State honors SAD 43


AUGUSTA – If you walk into a gym class at Mountain Valley Middle School in Mexico or Mountain Valley High School in Rumford, you won’t see students sitting on the side saying, “I forgot my sneakers,” or “I have a stomach ache.”

Kids don’t cut gym. They like it, said SAD 43 Superintendent Jim Hodgkin. The teachers make it fun, Hodgkin said. There’s a high energy not present in most gym classes, he said.

In the school system serving Mexico, Rumford, Byron, Hanover and Roxbury, physical and health education are big deals.

Recess is sacred. Students don’t lose recess to a punishment.

Elementary students have indoor rock walls to climb on. Middle and high schools have complete fitness rooms with tread mills, exercise bikes and weight machines. The gyms are open to the public and students after school and evenings.

All ninth-graders go to a ropes course training.

SAD 43 students have access to mountain bikes, inline skates, cross-country skies and snowshoes. Kayaks and canoes are available to high school students, who paddle on the Androscoggin River.

So many ways for students to get physical is one reason why the district was one of three statewide to win awards for how it teaches health and physical education.

On Tuesday, SAD 43 was awarded the Exemplary in Physical Education and Physical Activity award, and the Excellence in Coordinated School Health Awards Initiative at a State House ceremony. Handing out the awards were Education Commissioner Susan Gendron and First Lady Karen Baldacci.

Two other districts, Calais and SAD 75 (Topsham, Bowdoin, Bowdoinham and Harpswell) also won the two awards. The Dedham School won the exemplary in physical education award.

Baldacci and Gendron praised the winning districts. “You are becoming mentors,” Baldacci said. “We hope to profile you as examples in the state.” Good health is key to good learning, Gendron said.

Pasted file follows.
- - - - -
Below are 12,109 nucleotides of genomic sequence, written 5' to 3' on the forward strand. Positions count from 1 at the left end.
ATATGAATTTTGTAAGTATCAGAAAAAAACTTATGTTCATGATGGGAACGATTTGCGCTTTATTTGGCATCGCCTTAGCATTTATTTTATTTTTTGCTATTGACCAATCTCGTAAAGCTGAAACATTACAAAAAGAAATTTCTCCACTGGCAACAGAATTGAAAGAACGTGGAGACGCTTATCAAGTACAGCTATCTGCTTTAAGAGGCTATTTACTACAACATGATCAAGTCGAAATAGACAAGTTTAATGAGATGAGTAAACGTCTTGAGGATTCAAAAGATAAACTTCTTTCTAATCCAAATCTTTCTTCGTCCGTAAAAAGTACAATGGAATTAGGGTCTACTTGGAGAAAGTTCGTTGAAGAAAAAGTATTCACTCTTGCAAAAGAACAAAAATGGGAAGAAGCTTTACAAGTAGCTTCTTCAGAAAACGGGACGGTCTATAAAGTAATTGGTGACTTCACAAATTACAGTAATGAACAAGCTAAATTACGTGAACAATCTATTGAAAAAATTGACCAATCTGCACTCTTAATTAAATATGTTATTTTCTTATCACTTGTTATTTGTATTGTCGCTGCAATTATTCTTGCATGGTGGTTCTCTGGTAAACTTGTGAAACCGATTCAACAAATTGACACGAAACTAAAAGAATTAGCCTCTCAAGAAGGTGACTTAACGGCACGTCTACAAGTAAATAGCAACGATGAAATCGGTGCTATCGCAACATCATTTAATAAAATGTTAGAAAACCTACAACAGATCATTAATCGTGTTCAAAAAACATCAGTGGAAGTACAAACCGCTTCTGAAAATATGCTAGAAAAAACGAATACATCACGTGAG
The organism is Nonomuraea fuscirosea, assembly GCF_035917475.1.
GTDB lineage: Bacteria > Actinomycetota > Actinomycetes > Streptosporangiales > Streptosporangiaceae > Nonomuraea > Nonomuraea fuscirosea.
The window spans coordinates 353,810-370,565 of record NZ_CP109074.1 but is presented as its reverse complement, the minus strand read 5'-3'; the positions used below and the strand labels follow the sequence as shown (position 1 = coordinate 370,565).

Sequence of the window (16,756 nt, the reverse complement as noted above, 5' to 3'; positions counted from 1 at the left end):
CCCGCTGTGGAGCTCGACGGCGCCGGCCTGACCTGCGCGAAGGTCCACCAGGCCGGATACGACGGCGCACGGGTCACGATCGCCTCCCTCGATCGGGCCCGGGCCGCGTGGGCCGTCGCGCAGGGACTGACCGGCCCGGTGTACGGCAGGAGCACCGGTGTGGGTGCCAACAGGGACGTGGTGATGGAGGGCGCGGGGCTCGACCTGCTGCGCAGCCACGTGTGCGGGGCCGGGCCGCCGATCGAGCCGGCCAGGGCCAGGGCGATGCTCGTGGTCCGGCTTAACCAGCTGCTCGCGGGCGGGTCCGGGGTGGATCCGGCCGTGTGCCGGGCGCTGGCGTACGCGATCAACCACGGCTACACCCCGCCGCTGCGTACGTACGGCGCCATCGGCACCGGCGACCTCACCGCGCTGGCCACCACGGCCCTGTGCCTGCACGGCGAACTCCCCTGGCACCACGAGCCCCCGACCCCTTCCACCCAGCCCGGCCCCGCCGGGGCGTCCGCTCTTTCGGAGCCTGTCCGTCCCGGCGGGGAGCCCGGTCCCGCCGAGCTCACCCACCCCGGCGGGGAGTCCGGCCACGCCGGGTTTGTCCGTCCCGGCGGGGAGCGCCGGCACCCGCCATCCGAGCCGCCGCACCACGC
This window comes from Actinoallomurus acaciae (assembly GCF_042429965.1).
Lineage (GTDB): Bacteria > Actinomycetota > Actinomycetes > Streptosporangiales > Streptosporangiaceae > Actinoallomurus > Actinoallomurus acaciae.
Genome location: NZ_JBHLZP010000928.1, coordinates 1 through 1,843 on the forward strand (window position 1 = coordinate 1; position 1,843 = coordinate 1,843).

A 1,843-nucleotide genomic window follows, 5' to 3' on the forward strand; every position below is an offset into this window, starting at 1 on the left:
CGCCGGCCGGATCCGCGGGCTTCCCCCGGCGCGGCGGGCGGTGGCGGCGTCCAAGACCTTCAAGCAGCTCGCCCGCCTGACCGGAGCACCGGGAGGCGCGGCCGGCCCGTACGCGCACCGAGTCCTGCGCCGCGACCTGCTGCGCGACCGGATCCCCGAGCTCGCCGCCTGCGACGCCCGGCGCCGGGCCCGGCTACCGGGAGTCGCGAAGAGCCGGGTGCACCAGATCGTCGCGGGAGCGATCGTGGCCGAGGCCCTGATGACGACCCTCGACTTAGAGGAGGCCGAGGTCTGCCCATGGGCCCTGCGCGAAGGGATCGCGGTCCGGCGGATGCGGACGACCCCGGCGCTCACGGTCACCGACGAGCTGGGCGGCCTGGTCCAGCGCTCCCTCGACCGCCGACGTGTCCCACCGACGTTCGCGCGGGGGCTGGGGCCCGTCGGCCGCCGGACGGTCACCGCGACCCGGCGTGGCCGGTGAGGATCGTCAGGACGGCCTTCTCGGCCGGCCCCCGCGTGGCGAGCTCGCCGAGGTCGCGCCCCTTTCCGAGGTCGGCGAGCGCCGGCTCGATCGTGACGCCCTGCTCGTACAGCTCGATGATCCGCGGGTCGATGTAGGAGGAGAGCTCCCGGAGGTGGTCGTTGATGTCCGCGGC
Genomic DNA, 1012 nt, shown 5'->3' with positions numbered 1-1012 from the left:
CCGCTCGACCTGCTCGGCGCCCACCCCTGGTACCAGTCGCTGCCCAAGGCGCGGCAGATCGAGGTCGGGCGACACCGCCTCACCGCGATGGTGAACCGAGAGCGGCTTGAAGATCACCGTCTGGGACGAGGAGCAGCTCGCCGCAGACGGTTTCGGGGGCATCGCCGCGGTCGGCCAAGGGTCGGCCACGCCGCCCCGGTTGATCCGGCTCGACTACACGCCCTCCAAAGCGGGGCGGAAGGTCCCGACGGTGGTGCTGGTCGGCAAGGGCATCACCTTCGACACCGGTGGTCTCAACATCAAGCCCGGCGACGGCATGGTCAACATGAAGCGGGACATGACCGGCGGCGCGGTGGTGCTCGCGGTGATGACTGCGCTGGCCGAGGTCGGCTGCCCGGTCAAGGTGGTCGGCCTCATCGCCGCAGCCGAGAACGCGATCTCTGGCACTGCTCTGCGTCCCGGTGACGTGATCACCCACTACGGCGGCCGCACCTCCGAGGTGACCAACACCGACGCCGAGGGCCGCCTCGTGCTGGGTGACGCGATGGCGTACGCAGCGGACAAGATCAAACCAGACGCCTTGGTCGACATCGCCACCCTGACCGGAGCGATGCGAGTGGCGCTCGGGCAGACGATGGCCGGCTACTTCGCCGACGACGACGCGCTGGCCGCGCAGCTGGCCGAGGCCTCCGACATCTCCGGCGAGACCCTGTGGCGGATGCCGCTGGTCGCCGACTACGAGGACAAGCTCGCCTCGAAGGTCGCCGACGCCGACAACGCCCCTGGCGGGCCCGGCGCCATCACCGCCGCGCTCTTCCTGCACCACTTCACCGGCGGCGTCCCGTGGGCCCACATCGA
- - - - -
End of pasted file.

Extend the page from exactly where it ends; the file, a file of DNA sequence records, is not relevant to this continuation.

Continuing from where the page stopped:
Kathy Sutton, SAD 43’s health coordinator, said her district has worked to improve health and physical education for the past 10 years. The effort has been ramped up in the past two.

Two years ago it received a $484,000 federal grant allowing schools to have all kinds of equipment they otherwise could not afford. That has dramatically improved the quality of physical education, Sutton said. “There are always equipment kids work out on. We’ve seen improvement in their upper body strength.”

In gym students have access to heart rate monitors, Sutton said. The monitors are popular. Students like seeing if their work out is placing their heart rate in the desired range.

In the classrooms, every student from kindergarten to high school takes health. “We have certified health educators at the high school and middle school,” Sutton said. “They’ve done a fantastic job implementing our health curriculum.”

The school offers youth suicide intervention and prevention. “Kids are taught three major components: show you care by listening, ask questions and get help,” Sutton said. There’s a family and consumer science teacher “who’s big on nutrition. We’re blessed to have her,” Sutton said.

Last year the district began offering after-school health classes. “Kids are filling them up,” Sutton said.

There are elective and leadership classes where students focus on certain activities. Another after-school class is nutrition with cooking lessons. “That’s a big hit,” Sutton said.

Faculty members “are passionate about what they do,” she said. “They have a way of conveying that so it’s infectious with the kids, whether it’s a kindergarten child or a young adult in a leadership class.”

The overall goal is good health now, and after graduation.

“We want kids to recognize that physical fitness is not just a course you take at school,” Sutton said. “It’s a lifetime pursuit.”